Dictionary: APH-O-RIS-TIC'AL-LY – A-PLOME'

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APH-O-RIS-TIC'AL-LY, adv.

In the form or manner of aphorisms.

APH'RITE, n. [Gr. αφρος, froth; the schaum erde, or earth scum, of Werner; the silvery chalk of Kirwan.]

A subvariety of carbonate of lime, occurring in small masses, solid, or tender and friable. It is composed of lamels or scales, of a pearly luster. It is connected by insensible shades with argentine. Jameson. Cleaveland.

APH'RI-ZITE, n.

A variety of black tourmalin. – Phillips.

APH-RO-DIS'I-AC, or APH-RO-DI-SI'AC-AL, a. [Gr. αφροδισιος, venereal, Αφροδιτη, Venus, from αφρος, froth.]

Exciting venereal desire; increasing the appetite for sexual connection.

APH-RO-DIS'I-AC, n.

A provocative to venery. – Encyc. Quincy.

APH'RO-DITE, or APH-RO-DI'TA, n.

  1. In zoology, a genus of the order of Mollusca, called also sea-mouse. The body is oval, with many small protuberances or tentacles on each side, which serve as feet. The mouth is cylindrical, at one end of the body, with two bristly tentacles, and capable of being retracted. – Encyc.
  2. A name of Venus, so called from Gr. αφρος, froth, from which the goddess was supposed to have been produced. [See Venus.]

APH'RO-DITE, n. [Gr. Αφροδιτη.]

A follower of Venus. – Cleaveland.

APH-THIT'A-LITE, n.

Prismatoidal glauber salt. – Shepard.

APH'THONG, n. [Gr. απο, without, and φθογγος, sound.]

A letter or combination of letters, which, in the customary pronunciation of a word, have no sound. – Focaloir, or Dict. of the Hiberno-Celtic Language.

APH'THOUS, a. [Gr. αφθαι, ulcers in the month.]

Pertaining to thrush; of the nature of thrush or ulcerous affections of the mouth. – Bigelow.

APH'YL-LOUS, a. [Gr. α neg. and φυλλον, folium, a leaf.]

In botany, destitute of leaves, as the rush, mushrooms, garlic, some sea-weeds, &c. – Milne.

A'PI-A-RIST, n.

One who keeps an apiary. – Kirby.

A'PI-A-RY, n. [L. apiarium, of apis, a bee.]

The place where bees are kept; a stand or shed for bees.

A'PI-AST-ER, n. [From apis, a bee.]

The bird called a bee-eater, a species of Merops. The apiaster has an iron-colored back, and a belly of bluish green. – Encyc.

A'PI-CES, or A'PEX-ES, n.

See APEX, and ANTHER.

A-PIC'U-LA-TED, a.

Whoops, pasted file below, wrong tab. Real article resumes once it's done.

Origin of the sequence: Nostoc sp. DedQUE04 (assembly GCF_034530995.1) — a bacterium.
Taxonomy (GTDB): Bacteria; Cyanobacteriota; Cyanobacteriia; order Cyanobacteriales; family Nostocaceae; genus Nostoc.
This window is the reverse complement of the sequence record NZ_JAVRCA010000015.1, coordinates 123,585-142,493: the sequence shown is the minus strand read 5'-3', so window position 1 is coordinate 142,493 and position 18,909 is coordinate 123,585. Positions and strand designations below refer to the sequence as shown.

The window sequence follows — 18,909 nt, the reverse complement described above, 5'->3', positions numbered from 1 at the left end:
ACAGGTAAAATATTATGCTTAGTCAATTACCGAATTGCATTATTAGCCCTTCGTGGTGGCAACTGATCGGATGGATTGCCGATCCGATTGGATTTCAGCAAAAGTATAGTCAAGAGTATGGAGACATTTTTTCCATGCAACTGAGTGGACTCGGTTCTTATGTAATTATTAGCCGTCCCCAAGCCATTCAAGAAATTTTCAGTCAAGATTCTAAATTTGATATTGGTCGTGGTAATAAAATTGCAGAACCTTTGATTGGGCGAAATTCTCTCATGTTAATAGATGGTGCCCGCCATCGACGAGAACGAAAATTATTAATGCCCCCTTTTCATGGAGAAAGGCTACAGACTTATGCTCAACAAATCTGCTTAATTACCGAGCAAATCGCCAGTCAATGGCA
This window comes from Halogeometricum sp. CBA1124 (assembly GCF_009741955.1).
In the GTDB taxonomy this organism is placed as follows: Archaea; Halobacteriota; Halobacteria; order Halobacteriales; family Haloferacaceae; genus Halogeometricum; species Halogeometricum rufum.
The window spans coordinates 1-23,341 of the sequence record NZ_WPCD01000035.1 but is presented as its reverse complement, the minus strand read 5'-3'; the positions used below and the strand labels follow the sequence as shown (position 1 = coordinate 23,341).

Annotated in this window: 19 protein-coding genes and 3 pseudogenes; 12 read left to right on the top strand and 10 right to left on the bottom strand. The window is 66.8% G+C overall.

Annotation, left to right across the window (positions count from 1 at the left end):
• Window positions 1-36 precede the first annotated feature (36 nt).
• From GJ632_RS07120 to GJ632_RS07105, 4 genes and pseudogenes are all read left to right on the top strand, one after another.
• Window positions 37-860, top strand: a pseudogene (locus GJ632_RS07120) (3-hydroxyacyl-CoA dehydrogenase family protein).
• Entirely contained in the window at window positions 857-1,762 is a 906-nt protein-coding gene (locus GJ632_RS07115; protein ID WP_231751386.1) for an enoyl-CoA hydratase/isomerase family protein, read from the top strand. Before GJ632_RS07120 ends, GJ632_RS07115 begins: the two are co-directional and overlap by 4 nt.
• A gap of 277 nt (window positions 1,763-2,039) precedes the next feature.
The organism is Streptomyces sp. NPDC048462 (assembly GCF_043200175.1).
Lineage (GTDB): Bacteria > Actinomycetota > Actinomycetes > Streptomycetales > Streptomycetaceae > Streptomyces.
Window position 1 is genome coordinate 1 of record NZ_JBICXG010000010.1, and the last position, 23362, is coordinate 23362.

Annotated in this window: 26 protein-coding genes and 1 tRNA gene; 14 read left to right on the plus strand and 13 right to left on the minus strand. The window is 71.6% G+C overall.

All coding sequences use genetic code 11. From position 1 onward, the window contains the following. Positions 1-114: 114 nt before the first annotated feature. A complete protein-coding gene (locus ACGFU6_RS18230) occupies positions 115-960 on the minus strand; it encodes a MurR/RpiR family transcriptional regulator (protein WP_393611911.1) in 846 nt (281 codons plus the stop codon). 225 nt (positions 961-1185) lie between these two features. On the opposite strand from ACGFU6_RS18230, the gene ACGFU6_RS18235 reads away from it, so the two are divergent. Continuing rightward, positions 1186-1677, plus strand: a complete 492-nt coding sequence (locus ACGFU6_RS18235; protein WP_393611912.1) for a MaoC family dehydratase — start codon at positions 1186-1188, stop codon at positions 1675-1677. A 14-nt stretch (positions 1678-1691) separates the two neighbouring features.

Terminated by a point, as a leaf.

A-PIECE', adv. [a and piece.]

To each; noting the share of each; as, here is an orange apiece.

A'PIS, n. [L.]

In zoology, the bee, a genus of insects of the order of Hymenopters. The mouth has two jaws, and a proboscis infolded in a double sheath; the wings are four, the two foremost covering the hinder ones when at rest. The females and working bees have a sting. – Encyc.

A'PIS, n.

In mythology, an ox, worshiped in ancient Egypt, or a divinity or idol in the figure of an ox.

A'PISH, a. [See Ape.]

Having the qualities of an ape; inclined to imitate in a servile manner; hence, foolish, foppish, affected, trifling, insignificant; as, an apish fellow; apish manners.

A'PISH-LY, adv.

In an apish manner; with servile intimation; foppishly.

A'PISH-NESS, n.

The quality of being apish; mimickry; foppery.

A-PIT'PAT, adv.

With quick beating or palpitation; a word formed from the sound, pit and pat, or from beat.

A-PLA-NAT'IC, a. [Gr. α neg. and πλαναω, to wander.]

An aplanatic telescope is one which entirely corrects the aberration of the rays of light. It is thus distinguished from the achromatic, which only partially corrects the aberration. – Ed. Encyc.

A-PLOME', n. [Gr. ἁπλοος, simple.]

A mineral closely allied to garnet. It is considered by Jameson, as crystalized common garnet. It is a rare mineral, found in dodecahedrons, with rhombic faces, supposed to be derived from the cube, by one of the most simple laws of decrement, that of a single range of particles, parallel to all the edges of a cube. Haüy. Cleaveland.